Wow, you guys. I’ve gotten a lot of feed back from my last post, Why You Should Visit Your Confused Loved One-Even If It Makes You Sad. Thank you for sharing 261 times! If it makes just one person decide to go visit their loved one, I will be ecstatic. So, a few people have brought up some questions about HOW to visit your confused one. They’re ready to put on their thoughtful pants and visit, but they aren’t sure what to do once they get there. My friend Makenna Buffington lost her father to Alzheimer’s. She knows first hand how important it is to visit and through her experiences, has given me some great pointers on how to visit someone who is confused. How do you visit? What do you say? What do you not say? How do you connect? What about the awkwardness? Makenna and I have put together some helpful tips through our own personal visits with our family members, while it is aimed towards moderate to severe dementia, these words can serve as a guide for any stage: Continue reading
I have serious anxiety with certain TV shows and movies. Two types annoy me in particular. First, horror movies where the only reason anyone gets murdered is because they did exactly what NO REAL PERSON would actually do and stupidly get themselves killed. The other is any sort of medical show where a doctor is giving nursing care to a patient. AS IF. After an intense Facebook conversation with a girl I went to highschool with (Shout out Angel) about how stupid Grey’s Anatomy and other such shows are at portraying real life, I’ve been inspired to share some of my most frustrating television moments. Before I list them, you should know that I actually like some of these shows. There is a place in television for moments that probably wouldn’t happen in real life. However, they only work if they’re executed in that perfectly difficult to pull off comedic way, and most of the time, they just make my skin crawl. Continue reading
I’ve never liked the term “nursing assistant”. Some places call them PCT (Patient Care Techs). That makes a little more sense. While CNA’s have certainly “assisted” me with wound care, blood draws, and catheterizations, they are so much more than a “nurse’s assistant”. CNA’s are the heart of nursing. CNA’s are really the original nurses. Before medications and paperwork came the old school one-on-one just plain old taking care of sick people. If you want to know what your loved one ate today or whether or not they’re feeling good, ask their CNA. There is no closer a relationship than that of a patient and their regular aid. Continue reading
The first three months of Jack’s life were the worst three of mine. Because I was the one with the boobs and without a job, I had to wake up every 2 hours of my life. I didn’t have postpartum depression. I had postpartum exhaustion. When the nurse left me alone in my hospital room with Jack, I had a total panic attack. I didn’t know how to breastfeed, soothe, or even hold my baby. I didn’t know I was supposed to be changing him (I assumed they were doing that). I didn’t know ANYTHING. In that moment, with my husband passed out on the couch, I felt so alone. It was seriously terrifying. A week later, my mom left and it was just me and Jack, every two hours, non-stop. I remember thinking my life was over. What had we done? This was my life now. It didn’t help that every day from four to seven, Jack would scream. He just screamed his little heart out for no apparent reason. The only thing that calmed him was being swaddled so tight he couldn’t budge and walked around the house briskly. So, when I wasn’t sleeping, I was either nursing or bouncing around the house singing “You Are My Sunshine” in the happiest voice a walking dead person could muster. Continue reading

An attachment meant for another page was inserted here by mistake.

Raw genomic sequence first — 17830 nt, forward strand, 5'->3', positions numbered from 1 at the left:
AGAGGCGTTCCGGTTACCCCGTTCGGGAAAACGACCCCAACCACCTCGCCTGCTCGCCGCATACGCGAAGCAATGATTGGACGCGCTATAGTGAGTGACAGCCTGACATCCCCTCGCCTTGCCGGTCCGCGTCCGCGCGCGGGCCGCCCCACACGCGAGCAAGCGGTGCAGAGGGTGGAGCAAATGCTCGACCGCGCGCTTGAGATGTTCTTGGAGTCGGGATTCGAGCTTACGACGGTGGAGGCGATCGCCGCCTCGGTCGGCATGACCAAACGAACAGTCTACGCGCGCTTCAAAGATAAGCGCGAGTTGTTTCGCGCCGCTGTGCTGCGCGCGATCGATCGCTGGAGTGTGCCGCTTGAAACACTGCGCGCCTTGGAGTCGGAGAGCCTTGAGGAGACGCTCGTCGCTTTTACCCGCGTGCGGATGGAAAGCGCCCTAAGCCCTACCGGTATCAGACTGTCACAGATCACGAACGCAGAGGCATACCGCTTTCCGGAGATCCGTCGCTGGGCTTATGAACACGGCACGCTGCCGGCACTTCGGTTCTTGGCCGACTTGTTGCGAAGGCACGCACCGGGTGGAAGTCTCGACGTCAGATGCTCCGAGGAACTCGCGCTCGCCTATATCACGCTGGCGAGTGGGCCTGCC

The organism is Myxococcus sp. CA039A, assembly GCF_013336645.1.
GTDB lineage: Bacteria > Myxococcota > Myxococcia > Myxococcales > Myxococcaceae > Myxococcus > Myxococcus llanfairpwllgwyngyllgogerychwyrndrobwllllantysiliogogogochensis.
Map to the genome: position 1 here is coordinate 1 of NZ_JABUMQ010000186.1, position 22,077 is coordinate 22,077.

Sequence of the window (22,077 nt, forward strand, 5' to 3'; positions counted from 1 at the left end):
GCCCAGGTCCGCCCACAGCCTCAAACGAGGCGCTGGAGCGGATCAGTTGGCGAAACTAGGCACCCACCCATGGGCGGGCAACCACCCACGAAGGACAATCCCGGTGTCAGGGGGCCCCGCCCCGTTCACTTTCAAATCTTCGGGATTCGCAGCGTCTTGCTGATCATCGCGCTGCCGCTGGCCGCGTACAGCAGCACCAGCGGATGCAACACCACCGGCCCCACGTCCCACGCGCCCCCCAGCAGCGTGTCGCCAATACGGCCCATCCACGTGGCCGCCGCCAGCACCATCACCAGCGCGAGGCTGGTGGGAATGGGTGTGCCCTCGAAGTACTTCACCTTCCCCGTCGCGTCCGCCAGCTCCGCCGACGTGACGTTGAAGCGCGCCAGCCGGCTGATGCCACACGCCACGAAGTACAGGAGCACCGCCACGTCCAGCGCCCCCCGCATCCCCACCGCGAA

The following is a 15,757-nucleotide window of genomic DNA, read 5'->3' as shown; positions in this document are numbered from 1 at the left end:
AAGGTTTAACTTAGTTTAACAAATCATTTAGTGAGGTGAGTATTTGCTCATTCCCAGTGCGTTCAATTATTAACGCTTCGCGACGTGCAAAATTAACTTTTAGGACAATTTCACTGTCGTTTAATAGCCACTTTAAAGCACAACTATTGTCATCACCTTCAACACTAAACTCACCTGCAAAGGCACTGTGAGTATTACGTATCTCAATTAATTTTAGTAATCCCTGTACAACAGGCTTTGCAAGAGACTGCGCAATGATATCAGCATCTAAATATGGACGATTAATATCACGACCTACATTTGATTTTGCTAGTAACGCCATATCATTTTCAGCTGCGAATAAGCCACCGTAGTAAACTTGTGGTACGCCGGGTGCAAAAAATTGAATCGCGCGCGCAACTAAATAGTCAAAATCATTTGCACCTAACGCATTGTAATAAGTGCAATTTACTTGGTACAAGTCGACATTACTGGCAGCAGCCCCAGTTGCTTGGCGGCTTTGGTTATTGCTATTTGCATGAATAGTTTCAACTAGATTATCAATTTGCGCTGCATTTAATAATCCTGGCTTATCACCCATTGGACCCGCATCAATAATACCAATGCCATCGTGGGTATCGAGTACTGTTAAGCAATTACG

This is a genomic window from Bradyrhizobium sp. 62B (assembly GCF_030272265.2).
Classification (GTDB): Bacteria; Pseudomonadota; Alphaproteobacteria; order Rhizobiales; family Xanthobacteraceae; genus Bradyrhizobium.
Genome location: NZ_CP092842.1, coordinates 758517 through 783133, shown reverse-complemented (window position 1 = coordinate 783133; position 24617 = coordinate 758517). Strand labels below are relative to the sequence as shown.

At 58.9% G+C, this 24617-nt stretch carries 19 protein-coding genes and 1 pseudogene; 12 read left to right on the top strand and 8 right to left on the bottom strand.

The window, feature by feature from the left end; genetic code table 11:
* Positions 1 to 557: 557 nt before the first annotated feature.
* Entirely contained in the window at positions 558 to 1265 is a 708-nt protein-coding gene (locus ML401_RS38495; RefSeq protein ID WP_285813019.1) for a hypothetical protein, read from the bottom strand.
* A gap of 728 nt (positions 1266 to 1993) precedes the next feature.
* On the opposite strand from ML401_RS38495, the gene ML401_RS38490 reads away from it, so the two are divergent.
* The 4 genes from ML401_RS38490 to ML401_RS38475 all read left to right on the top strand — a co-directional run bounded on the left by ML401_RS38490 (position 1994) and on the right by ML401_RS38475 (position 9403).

Today is day seven in a row of BABY. During the week, I am a stay-at-home mom, but most weekends, I work. I work for a few reasons. One, we can use the money. Two, I need to get out of this house and away from my angel nugget at least once a week. Jack is my joy. The moment I leave him, I miss him. The second I put him to bed, I want to pick him back up and hold him watch him sleep. When I hear him in the morning, I love walking into his room and seeing his smile as we start our day together. That being said, as most parents know, I NEED A BREAK. Continue reading
A conversation I’ve had with quite a few people:
Notme McNotterson: What do you do for a living?
Me: I work in a nursing home.
Notme McNotterson: Oh, my. I couldn’t do that.
Me: Really? Why?
Notme McNotterson: Well, you know….They’re….old….and sick and all. It just seems like such a sad place.
First of all, nursing homes get an insanely bad rap. They might have been insane asylums in the 1950’s, but now they are just really nice, clean, and safe places for people who need help to live. Do you know that there are more state rules and regulations in place for a nursing home than a nuclear power plant? It’s true. Continue reading